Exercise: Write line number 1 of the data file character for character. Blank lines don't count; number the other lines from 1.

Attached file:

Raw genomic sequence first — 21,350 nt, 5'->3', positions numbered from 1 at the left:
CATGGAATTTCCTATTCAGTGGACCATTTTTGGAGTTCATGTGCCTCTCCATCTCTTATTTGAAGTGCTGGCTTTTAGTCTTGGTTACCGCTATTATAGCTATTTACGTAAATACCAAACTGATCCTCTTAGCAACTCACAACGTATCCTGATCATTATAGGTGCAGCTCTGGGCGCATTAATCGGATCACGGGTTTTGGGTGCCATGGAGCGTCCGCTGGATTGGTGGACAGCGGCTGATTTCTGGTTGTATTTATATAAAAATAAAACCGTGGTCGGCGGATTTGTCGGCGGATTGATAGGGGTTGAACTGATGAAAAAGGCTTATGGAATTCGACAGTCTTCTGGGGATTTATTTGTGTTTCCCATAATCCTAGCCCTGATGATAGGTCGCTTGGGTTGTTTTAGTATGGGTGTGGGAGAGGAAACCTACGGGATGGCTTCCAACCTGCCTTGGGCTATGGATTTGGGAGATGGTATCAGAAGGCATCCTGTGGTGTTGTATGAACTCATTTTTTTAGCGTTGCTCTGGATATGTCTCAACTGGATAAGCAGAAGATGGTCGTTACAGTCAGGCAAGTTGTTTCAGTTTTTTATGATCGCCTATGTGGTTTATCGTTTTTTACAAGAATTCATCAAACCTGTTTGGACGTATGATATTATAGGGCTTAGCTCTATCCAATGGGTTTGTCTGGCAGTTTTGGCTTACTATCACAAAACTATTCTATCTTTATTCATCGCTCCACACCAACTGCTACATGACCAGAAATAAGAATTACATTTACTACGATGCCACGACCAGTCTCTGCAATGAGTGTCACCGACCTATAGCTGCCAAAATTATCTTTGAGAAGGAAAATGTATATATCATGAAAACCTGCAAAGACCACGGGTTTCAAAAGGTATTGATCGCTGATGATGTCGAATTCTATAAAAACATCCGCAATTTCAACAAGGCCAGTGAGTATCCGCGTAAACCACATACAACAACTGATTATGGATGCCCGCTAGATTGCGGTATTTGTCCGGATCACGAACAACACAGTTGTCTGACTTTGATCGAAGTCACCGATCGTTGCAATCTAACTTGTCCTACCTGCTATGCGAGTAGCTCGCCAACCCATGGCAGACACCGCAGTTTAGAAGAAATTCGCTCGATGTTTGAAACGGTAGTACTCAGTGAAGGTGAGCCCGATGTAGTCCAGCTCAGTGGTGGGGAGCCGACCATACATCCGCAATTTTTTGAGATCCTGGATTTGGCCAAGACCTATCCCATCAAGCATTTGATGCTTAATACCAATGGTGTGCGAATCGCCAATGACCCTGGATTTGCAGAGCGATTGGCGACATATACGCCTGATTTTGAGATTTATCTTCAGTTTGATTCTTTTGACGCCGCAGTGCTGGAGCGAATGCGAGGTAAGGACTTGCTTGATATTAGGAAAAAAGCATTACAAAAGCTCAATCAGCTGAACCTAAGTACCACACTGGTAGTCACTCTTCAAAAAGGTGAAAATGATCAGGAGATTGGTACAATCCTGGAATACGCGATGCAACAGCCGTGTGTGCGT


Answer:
Raw genomic sequence first — 21,350 nt, 5'->3', positions numbered from 1 at the left: